And it came to pass after these things that G-d tested Abraham. And He said to him “Abraham!” and he said “Here I am!”
And He said: “I beseech you: take your son, your only son whom you love, Isaac, and go to the land of Moriah; and offer him there as a burnt offering upon one of the mountains which I shall tell you of.”
And Abraham rose up early in the morning and saddled his ass; he took his two attendants with him, and his son, Isaac. And he broke up wood for the burnt offering and rose up and went to the place which G-d told him…
And Abraham built an altar there, and laid the wood in order; and he bound his son Isaac and laid him on the altar upon the wood.
And Abraham stretched out his hand and took the knife to slaughter his son.
And an angel of G-d called to him out of the heavens: “…Lay not your hand upon the lad, neither do anything to him. For now I know that you fear G-d, for you have not withheld your son, your only son from Me…”
The “Binding of Isaac” has come to represent the ultimate in the Jew’s devotion to G-d. Every morning, we preface our prayers by reading the Torah’s account of the Akeidah (“Binding”) and then say: “Master of the Universe! Just as Abraham our father suppressed his compassion for his only son to do Your will with a whole heart, so may Your compassion suppress Your wrath against us, and may Your mercy prevail over Your attributes of strict justice…” On Rosh Hashanah, when the world trembles in judgment before G-d, we evoke the Binding of Isaac by sounding the horn of a ram (a ram replaced Isaac as an offering) as if to say: If we have no other merit, remember Abraham’s deed. Remember how the first Jew bound all succeeding generations of Jews in a covenant of self-sacrifice to You.
Obviously, the supreme test of a person’s faith is his willingness to sacrifice his very existence for its sake. But what is so unique about Abraham’s sacrifice? Have not countless thousands of Jews given their lives rather than renounce their covenant with the Almighty?
One may explain that the willingness to sacrifice one’s child is a far greater demonstration of faith than to forfeit one’s own life. But in this, too, Abraham is not unique. Time and again through the generations, Jews have encouraged their children to go to their deaths rather than violate their faith. Typical is the story of “Chanah and her seven sons,” who, seeing her seven children tortured to death rather than bow before a Greek idol, proclaimed: “My children! Go to Abraham your father and say to him: You bound one offering upon the altar, and I have bound seven offerings…”
Furthermore, while Abraham was prepared to sacrifice his son, in thousands of Akeidot throughout our history Jews actually gave up their lives and the lives of their entire families. And, unlike Abraham, G-d had not directly spoken to them and requested their sacrifice; their deeds were based on their own convictions and the strength of their commitment to an invisible and often elusive G-d. And many gave their lives rather than violate even a relatively minor tenet of their faith, even in cases in which the Torah does not require the Jew to do so.
Nevertheless, as the Abarbanel writes in his commentary on Genesis, it is the Binding of Isaac “that is forever on our lips in our prayers… For in it lies the entire strength of Israel and their merit before their Heavenly Father…” Why? What about the many thousands who made the ultimate sacrifice in reiteration of our loyalty to G-d?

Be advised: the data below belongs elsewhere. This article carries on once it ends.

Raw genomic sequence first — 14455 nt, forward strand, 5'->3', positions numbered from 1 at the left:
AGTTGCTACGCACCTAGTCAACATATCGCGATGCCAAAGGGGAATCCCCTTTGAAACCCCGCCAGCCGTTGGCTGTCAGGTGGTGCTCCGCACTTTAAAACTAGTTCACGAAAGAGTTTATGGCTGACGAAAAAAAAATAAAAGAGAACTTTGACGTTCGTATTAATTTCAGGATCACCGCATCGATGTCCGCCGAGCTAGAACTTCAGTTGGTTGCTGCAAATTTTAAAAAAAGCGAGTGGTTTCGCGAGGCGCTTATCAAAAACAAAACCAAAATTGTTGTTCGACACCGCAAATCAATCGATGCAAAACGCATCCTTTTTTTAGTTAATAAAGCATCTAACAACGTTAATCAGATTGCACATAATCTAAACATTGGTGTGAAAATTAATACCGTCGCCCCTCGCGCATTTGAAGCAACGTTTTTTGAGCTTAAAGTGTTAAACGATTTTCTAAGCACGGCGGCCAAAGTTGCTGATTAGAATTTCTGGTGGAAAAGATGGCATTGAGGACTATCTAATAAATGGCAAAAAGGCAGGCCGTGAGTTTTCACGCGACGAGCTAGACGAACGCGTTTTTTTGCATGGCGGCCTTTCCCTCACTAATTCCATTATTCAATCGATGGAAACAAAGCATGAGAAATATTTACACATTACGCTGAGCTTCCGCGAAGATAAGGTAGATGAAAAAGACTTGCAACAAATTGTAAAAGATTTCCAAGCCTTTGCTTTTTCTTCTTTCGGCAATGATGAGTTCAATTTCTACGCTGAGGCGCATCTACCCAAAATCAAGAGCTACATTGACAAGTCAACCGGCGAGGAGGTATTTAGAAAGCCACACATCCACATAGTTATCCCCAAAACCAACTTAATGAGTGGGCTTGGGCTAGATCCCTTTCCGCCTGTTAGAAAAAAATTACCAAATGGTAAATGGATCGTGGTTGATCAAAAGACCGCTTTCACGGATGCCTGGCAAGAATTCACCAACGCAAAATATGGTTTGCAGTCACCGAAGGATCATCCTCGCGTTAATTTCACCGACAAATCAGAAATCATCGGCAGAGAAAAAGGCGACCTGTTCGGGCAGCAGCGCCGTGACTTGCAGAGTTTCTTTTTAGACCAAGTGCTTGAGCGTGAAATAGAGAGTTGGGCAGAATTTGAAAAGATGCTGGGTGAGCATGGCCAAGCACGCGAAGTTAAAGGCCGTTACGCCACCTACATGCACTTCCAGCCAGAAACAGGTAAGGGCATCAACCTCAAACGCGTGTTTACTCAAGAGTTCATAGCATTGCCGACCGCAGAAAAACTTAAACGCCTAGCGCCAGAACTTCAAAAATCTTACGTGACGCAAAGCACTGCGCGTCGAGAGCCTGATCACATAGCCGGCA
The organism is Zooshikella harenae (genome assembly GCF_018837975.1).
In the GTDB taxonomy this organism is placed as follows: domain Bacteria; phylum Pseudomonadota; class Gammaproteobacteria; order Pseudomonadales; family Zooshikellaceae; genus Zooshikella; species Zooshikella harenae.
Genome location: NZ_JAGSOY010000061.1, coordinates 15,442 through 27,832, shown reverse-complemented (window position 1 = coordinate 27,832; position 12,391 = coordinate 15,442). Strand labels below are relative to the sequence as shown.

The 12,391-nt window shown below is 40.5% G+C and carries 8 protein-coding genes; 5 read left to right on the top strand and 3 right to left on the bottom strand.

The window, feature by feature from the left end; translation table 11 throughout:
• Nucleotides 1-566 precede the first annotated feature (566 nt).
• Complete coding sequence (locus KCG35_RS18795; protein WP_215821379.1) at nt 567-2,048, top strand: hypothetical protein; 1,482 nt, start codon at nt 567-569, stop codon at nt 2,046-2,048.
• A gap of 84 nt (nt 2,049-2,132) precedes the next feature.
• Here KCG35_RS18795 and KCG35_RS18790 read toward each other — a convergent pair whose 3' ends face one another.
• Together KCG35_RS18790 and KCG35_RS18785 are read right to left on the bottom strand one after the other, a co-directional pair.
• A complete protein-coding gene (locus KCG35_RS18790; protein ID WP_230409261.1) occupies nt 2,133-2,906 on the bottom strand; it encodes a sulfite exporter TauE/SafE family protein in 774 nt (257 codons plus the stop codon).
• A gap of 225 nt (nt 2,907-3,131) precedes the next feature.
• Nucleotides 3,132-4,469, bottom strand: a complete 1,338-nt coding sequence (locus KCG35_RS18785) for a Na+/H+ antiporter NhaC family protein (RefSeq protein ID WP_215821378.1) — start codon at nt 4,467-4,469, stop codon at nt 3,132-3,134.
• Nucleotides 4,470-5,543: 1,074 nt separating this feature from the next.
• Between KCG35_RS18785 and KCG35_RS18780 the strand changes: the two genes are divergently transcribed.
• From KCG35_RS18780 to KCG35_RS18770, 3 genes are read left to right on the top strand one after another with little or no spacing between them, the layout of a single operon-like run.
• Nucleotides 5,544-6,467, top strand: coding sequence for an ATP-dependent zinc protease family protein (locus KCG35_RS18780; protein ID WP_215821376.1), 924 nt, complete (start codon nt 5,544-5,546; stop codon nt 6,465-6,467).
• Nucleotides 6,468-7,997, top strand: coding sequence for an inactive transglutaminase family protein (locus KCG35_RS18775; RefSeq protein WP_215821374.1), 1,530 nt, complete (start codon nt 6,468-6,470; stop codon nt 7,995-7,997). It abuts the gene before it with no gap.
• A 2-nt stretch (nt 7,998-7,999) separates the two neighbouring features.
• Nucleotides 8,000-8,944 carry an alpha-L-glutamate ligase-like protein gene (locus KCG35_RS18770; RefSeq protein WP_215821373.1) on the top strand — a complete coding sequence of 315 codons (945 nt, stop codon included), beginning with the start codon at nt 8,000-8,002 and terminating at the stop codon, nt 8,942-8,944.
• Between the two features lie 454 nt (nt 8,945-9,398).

Of No Substance
The same may be asked in regard to Abraham himself. The Akeidah was the tenth and final “test” in Abraham’s life. In his first test of faith, Abraham was cast into a fiery furnace for his refusal to acknowledge the arch-idol of his native Ur Kasdim, the emperor Nimrod, and his continued commitment to teaching the world the truth of a one, non-corporeal and omnipotent G-d. All this before G-d had revealed Himself to him and chosen him and his descendents to serve as a “light unto the nations” and the purveyors of His word to humanity.
So this early act of self-sacrifice seems, in a certain respect, to be even greater than the latter ones. A man, all on his own, comes to recognize the truth and devotes himself to its dissemination – to the extent that he is even willing to sacrifice his very life to this end. All this without a command or even sign from Above. And yet, the Binding of Isaac is considered the most important test of Abraham’s faith. The Talmud asks: Why did G-d, in commanding Abraham on the Akeidah, say “I beseech you…”? Answers the Talmud: G-d said to Abraham: “I have tried you with many tests and you have withstood them all. Now, I beg you, please withstand this test for Me lest they say that the earlier ones were of no substance.”
Again we ask, Why? Granting that the Akeidah was the most demanding test of all, why are the others “of no substance” without it?
Once there was an untamed wilderness: not a trail penetrated its thick underbrush, not a map charted its forbidding terrain. But one day there came a man who accomplished the impossible: he cut a path through this impregnable land.
Many trod in his footsteps. It was still a most difficult journey, but they had his charts to consult, his trails to follow. Over the years, there were some who made the journey under even more trying conditions than those which had challenged the first pioneer: while he had done his work in broad daylight, there were those who stumbled about in the black of night; while he had only his determination for company, there were those who made the trip weighed down by heavy burdens. But all were equally indebted to him. Indeed, all their attainments could be said to be but extensions of his own great deed.